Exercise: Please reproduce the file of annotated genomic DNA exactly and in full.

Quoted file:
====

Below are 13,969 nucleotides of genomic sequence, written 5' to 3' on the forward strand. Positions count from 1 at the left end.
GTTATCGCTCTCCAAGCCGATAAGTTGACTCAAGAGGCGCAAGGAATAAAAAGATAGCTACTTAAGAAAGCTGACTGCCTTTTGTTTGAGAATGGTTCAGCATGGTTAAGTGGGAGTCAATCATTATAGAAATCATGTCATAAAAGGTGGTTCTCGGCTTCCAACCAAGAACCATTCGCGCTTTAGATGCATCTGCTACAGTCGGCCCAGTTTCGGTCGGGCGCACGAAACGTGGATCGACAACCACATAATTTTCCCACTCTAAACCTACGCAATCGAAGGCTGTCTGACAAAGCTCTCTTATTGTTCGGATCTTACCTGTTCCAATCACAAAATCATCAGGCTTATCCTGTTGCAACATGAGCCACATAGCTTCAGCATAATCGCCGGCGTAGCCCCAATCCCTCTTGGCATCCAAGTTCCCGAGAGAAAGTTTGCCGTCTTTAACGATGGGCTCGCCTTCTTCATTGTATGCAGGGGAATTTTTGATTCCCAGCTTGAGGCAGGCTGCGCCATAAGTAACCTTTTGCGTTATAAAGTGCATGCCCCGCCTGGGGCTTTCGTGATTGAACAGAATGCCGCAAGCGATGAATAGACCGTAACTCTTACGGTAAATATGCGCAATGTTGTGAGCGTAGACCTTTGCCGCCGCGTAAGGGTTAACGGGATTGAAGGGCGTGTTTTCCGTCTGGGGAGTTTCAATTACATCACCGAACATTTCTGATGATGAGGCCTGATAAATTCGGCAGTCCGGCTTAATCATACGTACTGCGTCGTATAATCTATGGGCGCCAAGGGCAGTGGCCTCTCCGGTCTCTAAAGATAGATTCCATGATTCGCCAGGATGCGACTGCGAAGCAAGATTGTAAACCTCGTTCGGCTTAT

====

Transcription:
Below are 13,969 nucleotides of genomic sequence, written 5' to 3' on the forward strand. Positions count from 1 at the left end.
GTTATCGCTCTCCAAGCCGATAAGTTGACTCAAGAGGCGCAAGGAATAAAAAGATAGCTACTTAAGAAAGCTGACTGCCTTTTGTTTGAGAATGGTTCAGCATGGTTAAGTGGGAGTCAATCATTATAGAAATCATGTCATAAAAGGTGGTTCTCGGCTTCCAACCAAGAACCATTCGCGCTTTAGATGCATCTGCTACAGTCGGCCCAGTTTCGGTCGGGCGCACGAAACGTGGATCGACAACCACATAATTTTCCCACTCTAAACCTACGCAATCGAAGGCTGTCTGACAAAGCTCTCTTATTGTTCGGATCTTACCTGTTCCAATCACAAAATCATCAGGCTTATCCTGTTGCAACATGAGCCACATAGCTTCAGCATAATCGCCGGCGTAGCCCCAATCCCTCTTGGCATCCAAGTTCCCGAGAGAAAGTTTGCCGTCTTTAACGATGGGCTCGCCTTCTTCATTGTATGCAGGGGAATTTTTGATTCCCAGCTTGAGGCAGGCTGCGCCATAAGTAACCTTTTGCGTTATAAAGTGCATGCCCCGCCTGGGGCTTTCGTGATTGAACAGAATGCCGCAAGCGATGAATAGACCGTAACTCTTACGGTAAATATGCGCAATGTTGTGAGCGTAGACCTTTGCCGCCGCGTAAGGGTTAACGGGATTGAAGGGCGTGTTTTCCGTCTGGGGAGTTTCAATTACATCACCGAACATTTCTGATGATGAGGCCTGATAAATTCGGCAGTCCGGCTTAATCATACGTACTGCGTCGTATAATCTATGGGCGCCAAGGGCAGTGGCCTCTCCGGTCTCTAAAGATAGATTCCATGATTCGCCAGGATGCGACTGCGAAGCAAGATTGTAAACCTCGTTCGGCTTAT